The First Day at Lamai Fitness
It was my first day at Lamai Fitness, and I’m hiking. And as I climb up this mountain I wonder: what exactly did I get myself into? I’ve never seen such a steep upward incline, and two members of my group are talking easily as they make their way up. I, on the other hand, am heaving and on the verge of sobbing as a few tears sneak out of my eyes. I hate this.
And, it is only my first day at Lamai Fitness.
“Come on Kelly, you can do it” my trainer Caroline yells, and I want to kill her. “Take deep breaths, let your breath go all the way out” she instructs. Which in hindsight was good advice, because I was at the point of hyperventilating.
I think I romanticized this whole trip to Thailand and Lamai Fitness. I’m going to be working out everyday, doing yoga all of the time, getting daily massages, detoxing, swimming, going to the beach its going to be wonderful! I used all these words like reset, detox, holistic retreat, transformation, vacation, me time, etc.
When in reality, this shit it hard.
My first day was a rude wake-up call as my trainer pushed me and I didn’t want to be pushed. I was angry at her. But, I think in reality, I was angry at myself. It was just so hard. And I kept thinking I can’t do this I can’t do this I can’t do this. This is crazy. Why am I even attempting this? I’m fine being fat. I really don’t care.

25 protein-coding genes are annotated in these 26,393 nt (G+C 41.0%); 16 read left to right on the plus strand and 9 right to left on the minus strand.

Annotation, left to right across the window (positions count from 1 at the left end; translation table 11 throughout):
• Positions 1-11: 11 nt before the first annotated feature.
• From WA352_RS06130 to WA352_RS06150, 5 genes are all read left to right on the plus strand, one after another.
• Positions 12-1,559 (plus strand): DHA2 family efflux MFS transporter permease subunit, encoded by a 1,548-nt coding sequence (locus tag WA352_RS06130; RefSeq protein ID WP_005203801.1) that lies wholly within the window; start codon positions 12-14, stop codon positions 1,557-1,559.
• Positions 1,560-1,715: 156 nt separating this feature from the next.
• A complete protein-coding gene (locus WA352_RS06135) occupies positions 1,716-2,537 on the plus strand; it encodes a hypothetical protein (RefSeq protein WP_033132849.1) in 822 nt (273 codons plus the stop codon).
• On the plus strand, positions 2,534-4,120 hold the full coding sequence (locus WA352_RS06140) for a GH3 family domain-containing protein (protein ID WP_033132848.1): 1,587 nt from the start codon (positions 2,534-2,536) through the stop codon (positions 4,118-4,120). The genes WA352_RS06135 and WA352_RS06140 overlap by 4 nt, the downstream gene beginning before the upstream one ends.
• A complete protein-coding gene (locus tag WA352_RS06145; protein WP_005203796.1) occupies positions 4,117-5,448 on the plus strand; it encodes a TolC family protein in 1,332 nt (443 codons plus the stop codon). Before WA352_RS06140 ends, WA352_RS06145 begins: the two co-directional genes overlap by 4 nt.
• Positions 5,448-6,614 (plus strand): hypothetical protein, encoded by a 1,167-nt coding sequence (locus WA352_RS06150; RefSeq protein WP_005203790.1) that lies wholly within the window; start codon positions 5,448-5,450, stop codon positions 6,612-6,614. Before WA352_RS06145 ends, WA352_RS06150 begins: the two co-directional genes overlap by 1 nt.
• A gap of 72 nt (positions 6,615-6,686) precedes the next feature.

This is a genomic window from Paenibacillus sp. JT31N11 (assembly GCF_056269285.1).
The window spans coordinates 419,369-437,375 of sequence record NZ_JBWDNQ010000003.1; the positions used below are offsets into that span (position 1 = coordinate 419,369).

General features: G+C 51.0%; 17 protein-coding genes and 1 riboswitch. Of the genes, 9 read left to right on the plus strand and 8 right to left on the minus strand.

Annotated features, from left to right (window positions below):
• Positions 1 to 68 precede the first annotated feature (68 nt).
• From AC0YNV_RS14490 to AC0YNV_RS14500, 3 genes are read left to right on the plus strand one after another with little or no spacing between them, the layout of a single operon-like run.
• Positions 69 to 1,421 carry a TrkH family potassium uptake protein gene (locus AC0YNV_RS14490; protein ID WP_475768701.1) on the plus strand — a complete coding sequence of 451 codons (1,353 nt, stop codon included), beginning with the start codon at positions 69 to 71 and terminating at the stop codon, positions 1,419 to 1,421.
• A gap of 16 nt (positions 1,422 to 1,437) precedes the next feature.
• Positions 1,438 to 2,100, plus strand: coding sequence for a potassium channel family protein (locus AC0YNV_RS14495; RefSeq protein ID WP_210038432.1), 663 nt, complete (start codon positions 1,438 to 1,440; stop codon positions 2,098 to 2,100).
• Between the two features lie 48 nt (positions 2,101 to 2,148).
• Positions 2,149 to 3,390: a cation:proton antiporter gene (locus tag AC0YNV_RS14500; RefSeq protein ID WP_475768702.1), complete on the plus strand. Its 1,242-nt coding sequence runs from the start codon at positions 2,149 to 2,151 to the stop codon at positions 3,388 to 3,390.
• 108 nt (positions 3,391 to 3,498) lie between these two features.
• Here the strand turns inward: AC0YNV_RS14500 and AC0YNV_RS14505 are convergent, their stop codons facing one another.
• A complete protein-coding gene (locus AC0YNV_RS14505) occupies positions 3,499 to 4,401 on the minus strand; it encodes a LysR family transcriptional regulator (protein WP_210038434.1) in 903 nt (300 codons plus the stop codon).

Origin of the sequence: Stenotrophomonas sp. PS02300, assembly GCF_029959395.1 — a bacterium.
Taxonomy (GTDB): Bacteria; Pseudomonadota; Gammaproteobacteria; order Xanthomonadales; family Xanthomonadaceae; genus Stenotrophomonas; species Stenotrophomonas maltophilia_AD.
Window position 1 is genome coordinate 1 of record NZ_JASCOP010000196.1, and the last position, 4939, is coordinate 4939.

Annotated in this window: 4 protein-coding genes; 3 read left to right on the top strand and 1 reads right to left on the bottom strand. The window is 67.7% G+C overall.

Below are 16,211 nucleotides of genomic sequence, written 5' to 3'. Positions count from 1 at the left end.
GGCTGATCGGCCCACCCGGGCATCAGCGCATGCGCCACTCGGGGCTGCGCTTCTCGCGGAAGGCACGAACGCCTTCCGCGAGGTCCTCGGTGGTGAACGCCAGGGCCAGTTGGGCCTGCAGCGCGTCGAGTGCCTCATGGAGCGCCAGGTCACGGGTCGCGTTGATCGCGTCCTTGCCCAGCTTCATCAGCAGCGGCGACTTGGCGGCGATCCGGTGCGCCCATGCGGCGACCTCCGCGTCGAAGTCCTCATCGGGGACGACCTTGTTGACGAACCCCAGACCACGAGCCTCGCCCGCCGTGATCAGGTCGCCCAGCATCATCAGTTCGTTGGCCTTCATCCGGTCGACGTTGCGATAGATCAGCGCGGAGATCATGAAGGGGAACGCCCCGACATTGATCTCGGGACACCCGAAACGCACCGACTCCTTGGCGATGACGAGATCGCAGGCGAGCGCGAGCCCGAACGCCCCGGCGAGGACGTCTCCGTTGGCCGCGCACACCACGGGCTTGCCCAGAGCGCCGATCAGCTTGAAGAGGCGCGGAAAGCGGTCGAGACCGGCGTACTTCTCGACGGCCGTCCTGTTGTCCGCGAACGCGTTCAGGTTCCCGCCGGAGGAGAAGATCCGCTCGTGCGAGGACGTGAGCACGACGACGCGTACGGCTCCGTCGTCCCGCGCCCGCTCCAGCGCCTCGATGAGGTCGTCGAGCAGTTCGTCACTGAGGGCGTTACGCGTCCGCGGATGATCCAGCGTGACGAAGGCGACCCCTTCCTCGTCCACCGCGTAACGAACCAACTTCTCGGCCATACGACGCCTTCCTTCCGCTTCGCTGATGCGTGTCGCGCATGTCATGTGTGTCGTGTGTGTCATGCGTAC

At the end of the first day I sat down and started reflecting on transformations. Transformations are not easy. Especially transformations that involve weight loss. It is one thing to sit at home and watch the biggest loser on TV-where even though you see the sweat and tears, but you’re not in the gym with them, you’re not getting yelled at, your heart is not pounding, your mind is not racing with self-doubt and self-loathing thoughts. You’re cheering for the participants, you want them to succeed, but you’re not part of the grueling work that is a part of that transformation.
Transformation is not pretty, its hard, its gross. It is my face turning beat red every time I go for a workout, snot dripping from my nose, and soaking in my own sweat, it is every muscle in my body burning and wanting to give up and pushing myself to do one more round, two more rounds, it is a constant battle with my brain telling me I’m so fat, I’m not good enough, I’m a loser, and that I can’t.
On my first day here Caroline told me that the struggle is all in your mind. When we think about doing something, our minds have already decided whether we can or cannot do that thing. How powerful the mind can be. I hope that after three weeks here that my body is not the only thing going through a transformation, but my mind as well.
Other first-day thoughts: I’m hungry, I’m tired, I’m sore.